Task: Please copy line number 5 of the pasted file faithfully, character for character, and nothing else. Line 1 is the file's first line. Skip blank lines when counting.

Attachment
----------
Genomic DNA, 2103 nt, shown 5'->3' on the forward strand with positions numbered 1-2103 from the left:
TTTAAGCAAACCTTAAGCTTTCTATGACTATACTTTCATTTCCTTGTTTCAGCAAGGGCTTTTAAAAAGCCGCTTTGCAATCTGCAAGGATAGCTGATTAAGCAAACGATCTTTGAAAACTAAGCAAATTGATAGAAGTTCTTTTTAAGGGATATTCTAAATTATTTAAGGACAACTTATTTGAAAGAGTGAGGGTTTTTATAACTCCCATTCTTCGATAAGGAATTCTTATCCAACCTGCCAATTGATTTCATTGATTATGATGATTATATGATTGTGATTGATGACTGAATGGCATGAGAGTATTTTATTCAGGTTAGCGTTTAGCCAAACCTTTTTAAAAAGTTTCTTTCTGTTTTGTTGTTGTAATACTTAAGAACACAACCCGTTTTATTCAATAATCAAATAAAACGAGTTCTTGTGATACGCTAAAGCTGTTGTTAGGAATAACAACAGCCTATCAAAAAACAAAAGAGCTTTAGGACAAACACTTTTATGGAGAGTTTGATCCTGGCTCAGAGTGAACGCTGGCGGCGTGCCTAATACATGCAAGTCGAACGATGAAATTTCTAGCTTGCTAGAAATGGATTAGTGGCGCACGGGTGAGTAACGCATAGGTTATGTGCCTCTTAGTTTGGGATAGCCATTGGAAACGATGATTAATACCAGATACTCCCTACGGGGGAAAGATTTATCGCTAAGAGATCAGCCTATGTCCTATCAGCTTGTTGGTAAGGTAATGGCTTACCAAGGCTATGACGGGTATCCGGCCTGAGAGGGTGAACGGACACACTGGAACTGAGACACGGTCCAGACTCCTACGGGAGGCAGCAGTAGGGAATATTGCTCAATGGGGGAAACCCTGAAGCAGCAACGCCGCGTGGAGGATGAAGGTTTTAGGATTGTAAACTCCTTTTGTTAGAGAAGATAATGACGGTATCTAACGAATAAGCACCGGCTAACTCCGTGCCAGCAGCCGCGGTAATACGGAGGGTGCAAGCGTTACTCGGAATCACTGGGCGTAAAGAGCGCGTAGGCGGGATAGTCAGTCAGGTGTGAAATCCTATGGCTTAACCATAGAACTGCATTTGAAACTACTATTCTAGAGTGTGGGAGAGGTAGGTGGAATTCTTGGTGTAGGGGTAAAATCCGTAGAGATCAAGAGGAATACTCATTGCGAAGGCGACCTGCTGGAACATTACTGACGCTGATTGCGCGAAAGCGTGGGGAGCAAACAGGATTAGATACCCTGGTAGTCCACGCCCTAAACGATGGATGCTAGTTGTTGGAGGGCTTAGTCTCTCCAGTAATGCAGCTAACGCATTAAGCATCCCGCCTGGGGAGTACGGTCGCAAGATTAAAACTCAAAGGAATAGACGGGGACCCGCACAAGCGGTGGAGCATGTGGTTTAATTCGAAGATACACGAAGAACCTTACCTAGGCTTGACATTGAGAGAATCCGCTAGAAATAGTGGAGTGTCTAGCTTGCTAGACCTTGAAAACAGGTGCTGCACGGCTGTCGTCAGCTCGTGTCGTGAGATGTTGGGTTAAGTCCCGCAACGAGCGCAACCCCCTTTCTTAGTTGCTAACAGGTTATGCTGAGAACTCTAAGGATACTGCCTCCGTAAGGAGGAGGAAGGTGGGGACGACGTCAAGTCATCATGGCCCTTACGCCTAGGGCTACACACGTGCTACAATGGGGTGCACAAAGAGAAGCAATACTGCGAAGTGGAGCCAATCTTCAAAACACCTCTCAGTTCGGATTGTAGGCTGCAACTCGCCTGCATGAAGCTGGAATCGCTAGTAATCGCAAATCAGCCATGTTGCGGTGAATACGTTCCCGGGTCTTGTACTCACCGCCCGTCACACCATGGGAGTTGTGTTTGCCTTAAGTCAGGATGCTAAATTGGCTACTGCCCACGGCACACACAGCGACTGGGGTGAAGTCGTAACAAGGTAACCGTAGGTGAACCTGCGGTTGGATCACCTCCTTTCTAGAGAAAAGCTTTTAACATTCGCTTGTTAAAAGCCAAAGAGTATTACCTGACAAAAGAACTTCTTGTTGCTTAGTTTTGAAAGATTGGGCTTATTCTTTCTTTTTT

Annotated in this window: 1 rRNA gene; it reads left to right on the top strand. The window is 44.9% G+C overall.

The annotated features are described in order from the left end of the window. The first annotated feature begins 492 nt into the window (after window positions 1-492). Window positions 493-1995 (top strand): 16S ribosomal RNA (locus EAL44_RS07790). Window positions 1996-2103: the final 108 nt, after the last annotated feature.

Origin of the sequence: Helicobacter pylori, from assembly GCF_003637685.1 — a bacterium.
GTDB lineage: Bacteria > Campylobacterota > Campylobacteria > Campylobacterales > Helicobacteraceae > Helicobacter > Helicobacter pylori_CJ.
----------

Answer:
Origin of the sequence: Helicobacter pylori, from assembly GCF_003637685.1 — a bacterium.